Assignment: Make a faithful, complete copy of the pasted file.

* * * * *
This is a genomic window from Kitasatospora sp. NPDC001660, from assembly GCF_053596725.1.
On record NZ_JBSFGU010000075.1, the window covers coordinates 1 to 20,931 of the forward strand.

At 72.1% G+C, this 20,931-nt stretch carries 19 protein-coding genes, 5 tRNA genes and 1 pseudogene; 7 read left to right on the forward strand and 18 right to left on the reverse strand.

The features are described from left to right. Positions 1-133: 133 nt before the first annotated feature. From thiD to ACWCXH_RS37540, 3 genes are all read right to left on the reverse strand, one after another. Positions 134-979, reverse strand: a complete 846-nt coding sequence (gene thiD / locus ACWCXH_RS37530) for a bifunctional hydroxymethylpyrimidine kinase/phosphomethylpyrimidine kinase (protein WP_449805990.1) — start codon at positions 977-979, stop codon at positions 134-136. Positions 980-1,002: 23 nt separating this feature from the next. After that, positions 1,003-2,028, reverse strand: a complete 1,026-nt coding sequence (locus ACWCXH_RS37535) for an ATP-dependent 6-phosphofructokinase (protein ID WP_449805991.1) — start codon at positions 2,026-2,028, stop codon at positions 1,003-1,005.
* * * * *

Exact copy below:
This is a genomic window from Kitasatospora sp. NPDC001660, from assembly GCF_053596725.1.
On record NZ_JBSFGU010000075.1, the window covers coordinates 1 to 20,931 of the forward strand.

At 72.1% G+C, this 20,931-nt stretch carries 19 protein-coding genes, 5 tRNA genes and 1 pseudogene; 7 read left to right on the forward strand and 18 right to left on the reverse strand.

The features are described from left to right. Positions 1-133: 133 nt before the first annotated feature. From thiD to ACWCXH_RS37540, 3 genes are all read right to left on the reverse strand, one after another. Positions 134-979, reverse strand: a complete 846-nt coding sequence (gene thiD / locus ACWCXH_RS37530) for a bifunctional hydroxymethylpyrimidine kinase/phosphomethylpyrimidine kinase (protein WP_449805990.1) — start codon at positions 977-979, stop codon at positions 134-136. Positions 980-1,002: 23 nt separating this feature from the next. After that, positions 1,003-2,028, reverse strand: a complete 1,026-nt coding sequence (locus ACWCXH_RS37535) for an ATP-dependent 6-phosphofructokinase (protein ID WP_449805991.1) — start codon at positions 2,026-2,028, stop codon at positions 1,003-1,005.